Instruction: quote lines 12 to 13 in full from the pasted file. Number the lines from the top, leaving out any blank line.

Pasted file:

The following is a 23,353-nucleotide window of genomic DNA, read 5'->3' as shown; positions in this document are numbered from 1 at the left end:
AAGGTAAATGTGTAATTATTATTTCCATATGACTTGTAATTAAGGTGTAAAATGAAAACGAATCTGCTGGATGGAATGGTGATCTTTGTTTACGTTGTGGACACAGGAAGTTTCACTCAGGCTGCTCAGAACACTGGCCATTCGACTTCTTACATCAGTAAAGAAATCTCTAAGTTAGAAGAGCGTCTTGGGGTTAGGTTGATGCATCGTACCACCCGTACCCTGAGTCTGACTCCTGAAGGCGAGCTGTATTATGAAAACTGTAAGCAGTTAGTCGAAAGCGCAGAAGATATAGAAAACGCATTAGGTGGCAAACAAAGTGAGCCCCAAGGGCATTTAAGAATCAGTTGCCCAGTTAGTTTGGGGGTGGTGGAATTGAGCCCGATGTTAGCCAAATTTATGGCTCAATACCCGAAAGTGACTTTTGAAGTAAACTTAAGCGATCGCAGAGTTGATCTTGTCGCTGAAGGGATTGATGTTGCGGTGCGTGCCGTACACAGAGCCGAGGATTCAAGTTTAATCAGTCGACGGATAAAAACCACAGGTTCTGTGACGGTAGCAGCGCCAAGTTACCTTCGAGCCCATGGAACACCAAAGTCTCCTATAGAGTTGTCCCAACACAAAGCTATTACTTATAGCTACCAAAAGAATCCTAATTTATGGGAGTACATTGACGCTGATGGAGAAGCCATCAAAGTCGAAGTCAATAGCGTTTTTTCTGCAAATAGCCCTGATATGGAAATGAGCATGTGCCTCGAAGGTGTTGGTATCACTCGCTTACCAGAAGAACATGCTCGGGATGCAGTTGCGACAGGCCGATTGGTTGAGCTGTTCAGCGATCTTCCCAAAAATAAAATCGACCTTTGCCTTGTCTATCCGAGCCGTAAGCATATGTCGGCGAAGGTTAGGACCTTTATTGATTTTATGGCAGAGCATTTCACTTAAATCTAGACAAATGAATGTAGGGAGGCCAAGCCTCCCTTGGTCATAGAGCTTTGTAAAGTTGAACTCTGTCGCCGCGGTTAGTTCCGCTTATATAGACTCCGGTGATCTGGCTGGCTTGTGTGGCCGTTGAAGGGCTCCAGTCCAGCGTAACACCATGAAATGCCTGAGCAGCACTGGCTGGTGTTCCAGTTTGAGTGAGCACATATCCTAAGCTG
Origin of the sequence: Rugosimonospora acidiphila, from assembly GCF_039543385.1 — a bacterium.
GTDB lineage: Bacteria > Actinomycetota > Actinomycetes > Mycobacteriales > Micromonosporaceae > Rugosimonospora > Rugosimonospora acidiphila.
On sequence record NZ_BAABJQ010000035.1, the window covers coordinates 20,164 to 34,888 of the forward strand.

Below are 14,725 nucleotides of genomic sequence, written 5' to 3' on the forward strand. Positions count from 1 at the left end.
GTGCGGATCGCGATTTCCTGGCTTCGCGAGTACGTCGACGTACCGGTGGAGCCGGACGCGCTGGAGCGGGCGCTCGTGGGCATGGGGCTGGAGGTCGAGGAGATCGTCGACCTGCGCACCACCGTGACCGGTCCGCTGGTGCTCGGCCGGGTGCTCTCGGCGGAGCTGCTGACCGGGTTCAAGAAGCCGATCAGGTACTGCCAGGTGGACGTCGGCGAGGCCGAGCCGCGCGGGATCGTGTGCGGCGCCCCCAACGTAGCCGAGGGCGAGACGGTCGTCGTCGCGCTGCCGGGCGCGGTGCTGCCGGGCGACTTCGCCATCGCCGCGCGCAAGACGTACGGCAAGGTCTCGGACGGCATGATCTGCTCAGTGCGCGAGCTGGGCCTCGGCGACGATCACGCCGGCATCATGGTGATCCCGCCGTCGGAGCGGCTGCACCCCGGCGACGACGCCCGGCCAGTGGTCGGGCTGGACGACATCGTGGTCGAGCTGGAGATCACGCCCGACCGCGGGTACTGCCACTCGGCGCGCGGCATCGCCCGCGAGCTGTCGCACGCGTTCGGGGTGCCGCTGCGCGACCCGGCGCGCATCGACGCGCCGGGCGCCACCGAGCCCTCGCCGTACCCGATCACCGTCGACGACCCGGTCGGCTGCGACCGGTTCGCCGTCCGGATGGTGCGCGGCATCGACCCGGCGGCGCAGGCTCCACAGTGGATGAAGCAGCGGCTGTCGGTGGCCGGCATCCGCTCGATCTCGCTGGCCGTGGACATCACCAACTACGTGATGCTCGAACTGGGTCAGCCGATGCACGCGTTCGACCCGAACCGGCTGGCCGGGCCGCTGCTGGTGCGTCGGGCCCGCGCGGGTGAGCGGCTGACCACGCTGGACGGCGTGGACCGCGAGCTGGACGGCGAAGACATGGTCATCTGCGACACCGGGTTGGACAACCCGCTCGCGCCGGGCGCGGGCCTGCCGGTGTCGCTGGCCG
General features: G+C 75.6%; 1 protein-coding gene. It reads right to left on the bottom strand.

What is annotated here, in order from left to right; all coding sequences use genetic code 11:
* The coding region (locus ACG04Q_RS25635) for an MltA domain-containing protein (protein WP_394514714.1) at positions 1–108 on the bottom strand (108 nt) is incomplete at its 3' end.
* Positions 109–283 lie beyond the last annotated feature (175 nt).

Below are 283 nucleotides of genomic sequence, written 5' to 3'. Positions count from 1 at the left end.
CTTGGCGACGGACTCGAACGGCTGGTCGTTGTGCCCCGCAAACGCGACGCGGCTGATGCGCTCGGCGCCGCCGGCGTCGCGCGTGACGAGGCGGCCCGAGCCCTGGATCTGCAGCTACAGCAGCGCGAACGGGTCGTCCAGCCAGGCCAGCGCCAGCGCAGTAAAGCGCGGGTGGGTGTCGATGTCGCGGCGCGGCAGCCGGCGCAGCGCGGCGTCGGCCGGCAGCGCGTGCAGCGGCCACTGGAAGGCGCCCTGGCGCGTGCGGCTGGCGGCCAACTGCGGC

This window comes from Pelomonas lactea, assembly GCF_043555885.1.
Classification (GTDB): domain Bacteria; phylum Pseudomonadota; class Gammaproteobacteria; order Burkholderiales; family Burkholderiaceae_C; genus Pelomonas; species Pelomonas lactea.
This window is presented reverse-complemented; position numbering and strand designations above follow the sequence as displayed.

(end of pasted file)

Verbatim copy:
Below are 283 nucleotides of genomic sequence, written 5' to 3'. Positions count from 1 at the left end.
CTTGGCGACGGACTCGAACGGCTGGTCGTTGTGCCCCGCAAACGCGACGCGGCTGATGCGCTCGGCGCCGCCGGCGTCGCGCGTGACGAGGCGGCCCGAGCCCTGGATCTGCAGCTACAGCAGCGCGAACGGGTCGTCCAGCCAGGCCAGCGCCAGCGCAGTAAAGCGCGGGTGGGTGTCGATGTCGCGGCGCGGCAGCCGGCGCAGCGCGGCGTCGGCCGGCAGCGCGTGCAGCGGCCACTGGAAGGCGCCCTGGCGCGTGCGGCTGGCGGCCAACTGCGGC